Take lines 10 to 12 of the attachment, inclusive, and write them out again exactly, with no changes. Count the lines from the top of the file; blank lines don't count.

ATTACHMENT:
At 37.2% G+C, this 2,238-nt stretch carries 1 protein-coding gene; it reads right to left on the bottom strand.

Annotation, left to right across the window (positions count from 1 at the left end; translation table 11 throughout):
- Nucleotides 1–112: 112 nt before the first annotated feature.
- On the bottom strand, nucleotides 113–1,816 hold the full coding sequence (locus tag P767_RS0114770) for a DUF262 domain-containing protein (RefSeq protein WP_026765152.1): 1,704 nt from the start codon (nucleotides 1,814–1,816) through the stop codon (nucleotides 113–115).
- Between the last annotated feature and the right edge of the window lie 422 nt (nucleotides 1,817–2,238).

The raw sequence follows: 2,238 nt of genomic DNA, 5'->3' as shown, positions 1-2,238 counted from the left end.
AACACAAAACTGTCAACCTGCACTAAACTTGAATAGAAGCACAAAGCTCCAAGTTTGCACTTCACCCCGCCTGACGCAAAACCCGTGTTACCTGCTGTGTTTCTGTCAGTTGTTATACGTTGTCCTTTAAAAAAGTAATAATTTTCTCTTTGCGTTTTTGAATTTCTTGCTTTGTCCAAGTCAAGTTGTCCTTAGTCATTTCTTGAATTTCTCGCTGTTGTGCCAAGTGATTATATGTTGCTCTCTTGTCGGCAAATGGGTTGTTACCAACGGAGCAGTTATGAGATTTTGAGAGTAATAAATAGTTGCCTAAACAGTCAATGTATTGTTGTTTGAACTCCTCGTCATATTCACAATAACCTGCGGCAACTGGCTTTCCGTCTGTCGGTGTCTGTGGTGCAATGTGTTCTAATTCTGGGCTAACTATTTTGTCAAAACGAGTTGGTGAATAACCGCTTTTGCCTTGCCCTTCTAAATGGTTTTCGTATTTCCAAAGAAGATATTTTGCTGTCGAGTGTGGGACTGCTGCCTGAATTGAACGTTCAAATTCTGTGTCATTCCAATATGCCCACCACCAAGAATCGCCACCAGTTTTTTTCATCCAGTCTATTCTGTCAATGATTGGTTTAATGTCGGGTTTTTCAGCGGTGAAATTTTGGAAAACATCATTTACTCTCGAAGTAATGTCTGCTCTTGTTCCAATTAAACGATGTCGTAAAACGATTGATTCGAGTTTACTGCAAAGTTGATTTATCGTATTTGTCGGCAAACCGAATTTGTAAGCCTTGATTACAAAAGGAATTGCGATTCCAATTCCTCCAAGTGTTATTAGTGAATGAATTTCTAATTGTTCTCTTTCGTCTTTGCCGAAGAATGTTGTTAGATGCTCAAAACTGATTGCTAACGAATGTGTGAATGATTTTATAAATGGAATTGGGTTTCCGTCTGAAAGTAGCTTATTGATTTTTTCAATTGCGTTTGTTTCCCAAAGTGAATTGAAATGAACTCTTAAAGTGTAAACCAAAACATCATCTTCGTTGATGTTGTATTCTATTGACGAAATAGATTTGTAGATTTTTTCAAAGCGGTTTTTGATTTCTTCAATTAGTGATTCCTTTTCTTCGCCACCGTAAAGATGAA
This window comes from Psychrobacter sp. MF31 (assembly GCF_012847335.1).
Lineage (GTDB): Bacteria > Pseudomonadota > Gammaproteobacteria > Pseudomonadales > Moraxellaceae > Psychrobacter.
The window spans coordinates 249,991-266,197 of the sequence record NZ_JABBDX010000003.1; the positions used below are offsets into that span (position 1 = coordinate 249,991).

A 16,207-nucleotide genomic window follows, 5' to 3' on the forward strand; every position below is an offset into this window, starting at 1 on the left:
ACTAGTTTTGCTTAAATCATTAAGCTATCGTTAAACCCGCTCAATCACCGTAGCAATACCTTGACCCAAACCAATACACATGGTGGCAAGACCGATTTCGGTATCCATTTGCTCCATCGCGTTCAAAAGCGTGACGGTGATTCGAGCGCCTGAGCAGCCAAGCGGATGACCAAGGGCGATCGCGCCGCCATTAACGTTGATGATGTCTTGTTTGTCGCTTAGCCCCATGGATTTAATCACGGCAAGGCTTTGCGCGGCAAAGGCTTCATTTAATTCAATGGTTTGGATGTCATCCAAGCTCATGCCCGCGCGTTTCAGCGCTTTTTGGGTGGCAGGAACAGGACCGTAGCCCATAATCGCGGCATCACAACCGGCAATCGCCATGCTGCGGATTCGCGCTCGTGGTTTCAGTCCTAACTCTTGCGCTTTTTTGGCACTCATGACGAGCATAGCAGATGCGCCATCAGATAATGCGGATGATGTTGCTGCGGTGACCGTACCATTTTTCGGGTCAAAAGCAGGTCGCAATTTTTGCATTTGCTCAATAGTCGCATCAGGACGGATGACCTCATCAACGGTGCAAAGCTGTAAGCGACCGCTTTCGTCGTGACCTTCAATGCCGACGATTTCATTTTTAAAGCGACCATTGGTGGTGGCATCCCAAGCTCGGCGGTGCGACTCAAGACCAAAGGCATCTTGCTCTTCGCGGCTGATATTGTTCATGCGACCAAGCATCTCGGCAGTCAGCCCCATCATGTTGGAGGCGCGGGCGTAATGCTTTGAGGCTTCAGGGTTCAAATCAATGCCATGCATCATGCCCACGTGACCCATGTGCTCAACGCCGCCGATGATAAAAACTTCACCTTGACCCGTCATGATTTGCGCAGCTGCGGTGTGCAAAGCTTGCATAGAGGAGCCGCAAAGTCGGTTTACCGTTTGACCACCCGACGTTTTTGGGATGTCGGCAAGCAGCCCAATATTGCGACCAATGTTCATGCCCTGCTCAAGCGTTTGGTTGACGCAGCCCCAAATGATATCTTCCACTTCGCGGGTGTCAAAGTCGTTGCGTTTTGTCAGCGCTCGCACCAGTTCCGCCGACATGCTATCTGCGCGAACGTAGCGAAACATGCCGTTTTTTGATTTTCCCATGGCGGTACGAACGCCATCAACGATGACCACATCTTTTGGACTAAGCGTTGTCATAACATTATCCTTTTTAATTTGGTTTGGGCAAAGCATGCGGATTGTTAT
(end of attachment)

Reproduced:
The window spans coordinates 249,991-266,197 of the sequence record NZ_JABBDX010000003.1; the positions used below are offsets into that span (position 1 = coordinate 249,991).

A 16,207-nucleotide genomic window follows, 5' to 3' on the forward strand; every position below is an offset into this window, starting at 1 on the left:
ACTAGTTTTGCTTAAATCATTAAGCTATCGTTAAACCCGCTCAATCACCGTAGCAATACCTTGACCCAAACCAATACACATGGTGGCAAGACCGATTTCGGTATCCATTTGCTCCATCGCGTTCAAAAGCGTGACGGTGATTCGAGCGCCTGAGCAGCCAAGCGGATGACCAAGGGCGATCGCGCCGCCATTAACGTTGATGATGTCTTGTTTGTCGCTTAGCCCCATGGATTTAATCACGGCAAGGCTTTGCGCGGCAAAGGCTTCATTTAATTCAATGGTTTGGATGTCATCCAAGCTCATGCCCGCGCGTTTCAGCGCTTTTTGGGTGGCAGGAACAGGACCGTAGCCCATAATCGCGGCATCACAACCGGCAATCGCCATGCTGCGGATTCGCGCTCGTGGTTTCAGTCCTAACTCTTGCGCTTTTTTGGCACTCATGACGAGCATAGCAGATGCGCCATCAGATAATGCGGATGATGTTGCTGCGGTGACCGTACCATTTTTCGGGTCAAAAGCAGGTCGCAATTTTTGCATTTGCTCAATAGTCGCATCAGGACGGATGACCTCATCAACGGTGCAAAGCTGTAAGCGACCGCTTTCGTCGTGACCTTCAATGCCGACGATTTCATTTTTAAAGCGACCATTGGTGGTGGCATCCCAAGCTCGGCGGTGCGACTCAAGACCAAAGGCATCTTGCTCTTCGCGGCTGATATTGTTCATGCGACCAAGCATCTCGGCAGTCAGCCCCATCATGTTGGAGGCGCGGGCGTAATGCTTTGAGGCTTCAGGGTTCAAATCAATGCCATGCATCATGCCCACGTGACCCATGTGCTCAACGCCGCCGATGATAAAAACTTCACCTTGACCCGTCATGATTTGCGCAGCTGCGGTGTGCAAAGCTTGCATAGAGGAGCCGCAAAGTCGGTTTACCGTTTGACCACCCGACGTTTTTGGGATGTCGGCAAGCAGCCCAATATTGCGACCAATGTTCATGCCCTGCTCAAGCGTTTGGTTGACGCAGCCCCAAATGATATCTTCCACTTCGCGGGTGTCAAAGTCGTTGCGTTTTGTCAGCGCTCGCACCAGTTCCGCCGACATGCTATCTGCGCGAACGTAGCGAAACATGCCGTTTTTTGATTTTCCCATGGCGGTACGAACGCCATCAACGATGACCACATCTTTTGGACTAAGCGTTGTCATAACATTATCCTTTTTAATTTGGTTTGGGCAAAGCATGCGGATTGTTAT